I think everyone should watch the
Behind the scenes interviews with the cast talking about their characters and the episodes and they will have a better understanding of why they had to kill her and what that means for Cullen and the railroad. And maybe everyone will be as excited about season 3 as I am!
I can't believe people are complaining this much about the show's finale. Even more annoying are people who said that likes Hell on Wheels and are going to stop watching it! I am noticing these sudden unexpected deaths several writers have been doing, and I am not shocked. That happened recently in so many shows, like Game of Thrones first season's main character and Dexter's wife in Dexter and Opie in Sons of Anarchy, Lost, Rome, and The Wire; deaths only brought more curiosity and fans for these shows, among many other examples! I don't think a long, solid romance between Lily and Bohanon would make the show interesting. She's one of the best actresses of the show and so beautiful. I was in love. I ' ll miss her so, but I admire the writers' audacity at the same time. They were building their romance even in the last episode and she dies in that sad, sad way. Don't you think producers, writers etc know this act could ruin their show?? I'm sure they have a great surprise coming. I'm not a psycho to enjoy people dying, but it is like a movie or an act, with its ups and downs, a genuine drama! I am deeply involved with this show and hoping for a third season! I must say, romance is not the theme plot or genre proposed for this series, harsh and realistic view of the western expansion. There are more proper shows in the romance genre for interested public.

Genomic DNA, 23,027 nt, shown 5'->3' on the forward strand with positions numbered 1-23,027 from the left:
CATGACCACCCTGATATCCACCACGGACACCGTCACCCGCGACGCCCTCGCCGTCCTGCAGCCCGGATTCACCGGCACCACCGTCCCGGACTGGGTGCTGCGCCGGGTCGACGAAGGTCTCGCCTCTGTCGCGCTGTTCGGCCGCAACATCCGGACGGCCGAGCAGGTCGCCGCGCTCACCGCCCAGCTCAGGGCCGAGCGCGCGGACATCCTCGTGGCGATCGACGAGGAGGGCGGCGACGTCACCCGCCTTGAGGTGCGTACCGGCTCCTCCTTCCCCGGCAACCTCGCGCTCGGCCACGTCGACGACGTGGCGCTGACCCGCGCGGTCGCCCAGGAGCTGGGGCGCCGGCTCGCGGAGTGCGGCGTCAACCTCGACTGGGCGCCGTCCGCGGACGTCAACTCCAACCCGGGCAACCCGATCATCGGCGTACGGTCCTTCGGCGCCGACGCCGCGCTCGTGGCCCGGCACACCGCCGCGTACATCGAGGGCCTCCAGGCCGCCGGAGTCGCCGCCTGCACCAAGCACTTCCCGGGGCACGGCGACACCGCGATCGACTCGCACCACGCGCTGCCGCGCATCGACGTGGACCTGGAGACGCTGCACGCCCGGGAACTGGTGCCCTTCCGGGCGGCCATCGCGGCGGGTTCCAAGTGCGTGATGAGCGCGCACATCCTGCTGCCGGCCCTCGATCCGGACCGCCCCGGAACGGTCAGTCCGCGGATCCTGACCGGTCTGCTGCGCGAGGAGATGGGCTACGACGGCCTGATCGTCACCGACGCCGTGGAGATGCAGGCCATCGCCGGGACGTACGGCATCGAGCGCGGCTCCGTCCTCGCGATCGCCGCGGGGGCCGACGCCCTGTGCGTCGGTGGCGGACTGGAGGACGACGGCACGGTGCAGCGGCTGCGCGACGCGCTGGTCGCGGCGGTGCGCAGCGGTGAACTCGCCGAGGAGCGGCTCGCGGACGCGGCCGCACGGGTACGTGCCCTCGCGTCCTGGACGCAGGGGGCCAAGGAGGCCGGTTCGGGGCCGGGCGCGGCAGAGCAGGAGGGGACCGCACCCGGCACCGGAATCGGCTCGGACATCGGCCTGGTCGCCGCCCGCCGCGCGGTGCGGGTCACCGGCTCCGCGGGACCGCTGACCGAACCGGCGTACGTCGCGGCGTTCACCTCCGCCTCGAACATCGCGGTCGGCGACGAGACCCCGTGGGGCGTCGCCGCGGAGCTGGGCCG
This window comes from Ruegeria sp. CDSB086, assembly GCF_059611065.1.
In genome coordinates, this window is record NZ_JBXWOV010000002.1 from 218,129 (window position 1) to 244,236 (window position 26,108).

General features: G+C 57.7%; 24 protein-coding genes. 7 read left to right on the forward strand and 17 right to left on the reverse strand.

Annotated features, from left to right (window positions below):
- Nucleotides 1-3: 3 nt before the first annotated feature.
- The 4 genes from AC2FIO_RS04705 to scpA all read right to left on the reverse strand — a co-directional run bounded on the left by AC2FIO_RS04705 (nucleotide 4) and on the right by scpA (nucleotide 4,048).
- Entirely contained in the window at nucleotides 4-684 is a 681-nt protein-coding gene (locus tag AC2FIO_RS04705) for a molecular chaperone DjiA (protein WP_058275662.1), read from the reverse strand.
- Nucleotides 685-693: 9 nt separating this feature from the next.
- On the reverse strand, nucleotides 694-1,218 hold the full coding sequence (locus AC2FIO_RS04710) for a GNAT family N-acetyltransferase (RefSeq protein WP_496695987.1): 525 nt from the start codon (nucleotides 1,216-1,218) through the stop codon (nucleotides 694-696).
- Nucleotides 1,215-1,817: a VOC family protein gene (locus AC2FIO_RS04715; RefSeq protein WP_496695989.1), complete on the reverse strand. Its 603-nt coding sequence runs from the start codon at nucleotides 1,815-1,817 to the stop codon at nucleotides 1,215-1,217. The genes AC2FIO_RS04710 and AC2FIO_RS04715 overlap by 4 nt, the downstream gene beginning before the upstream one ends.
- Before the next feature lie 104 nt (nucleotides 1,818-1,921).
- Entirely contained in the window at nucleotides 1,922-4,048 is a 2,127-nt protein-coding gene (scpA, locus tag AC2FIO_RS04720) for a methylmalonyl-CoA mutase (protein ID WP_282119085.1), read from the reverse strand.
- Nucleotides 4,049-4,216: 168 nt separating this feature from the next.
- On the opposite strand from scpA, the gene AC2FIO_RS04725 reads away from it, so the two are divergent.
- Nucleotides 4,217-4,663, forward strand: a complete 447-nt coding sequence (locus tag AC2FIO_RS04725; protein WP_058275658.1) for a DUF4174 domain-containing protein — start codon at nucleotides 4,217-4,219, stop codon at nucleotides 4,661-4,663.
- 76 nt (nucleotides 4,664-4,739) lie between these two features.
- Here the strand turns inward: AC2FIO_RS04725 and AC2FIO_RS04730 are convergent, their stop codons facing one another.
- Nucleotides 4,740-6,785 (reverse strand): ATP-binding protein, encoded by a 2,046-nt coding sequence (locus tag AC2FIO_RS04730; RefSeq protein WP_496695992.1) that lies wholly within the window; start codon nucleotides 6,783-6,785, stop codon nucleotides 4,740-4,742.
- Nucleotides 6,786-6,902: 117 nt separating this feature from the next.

The swede is definitely not dead, Lilly I am not sure about. The swede is Bohannon's nemisis for more than I think most have noticed. Remember the photo of the Union soldiers that killed his wife? There was 1 tall soldier that you can't make out, he is all that is left for Bohannon to kill for full revenge. Has he killed Bohannon's 2nd love? Or is she even dead, I liken it to the sculpter character(Jack) in Pillars of the Earth that was strangled and come to a day later in the mass grave not yet covered. She was after all implicated in the book along with Durant, so if she is to continue she must be dead to the investigators. Season 3 will be just as good, remember Clint Eastwood got his start in a similar in "Rawhide" Anson Mount may be the next Clint, he sure has good acting skills for those times in history.
Killing off Lily Bell took away most of my interest in a Season 3 and feel I wasted much of my time watching seasons 1 & 2 - I was looking forward to Lily and Bohannan romance in Seasons 3 and working together to build the railroad. Without romance you have a grade B western at best - straight out of the 50's. I don't care much if it is renewed or not. What a waste.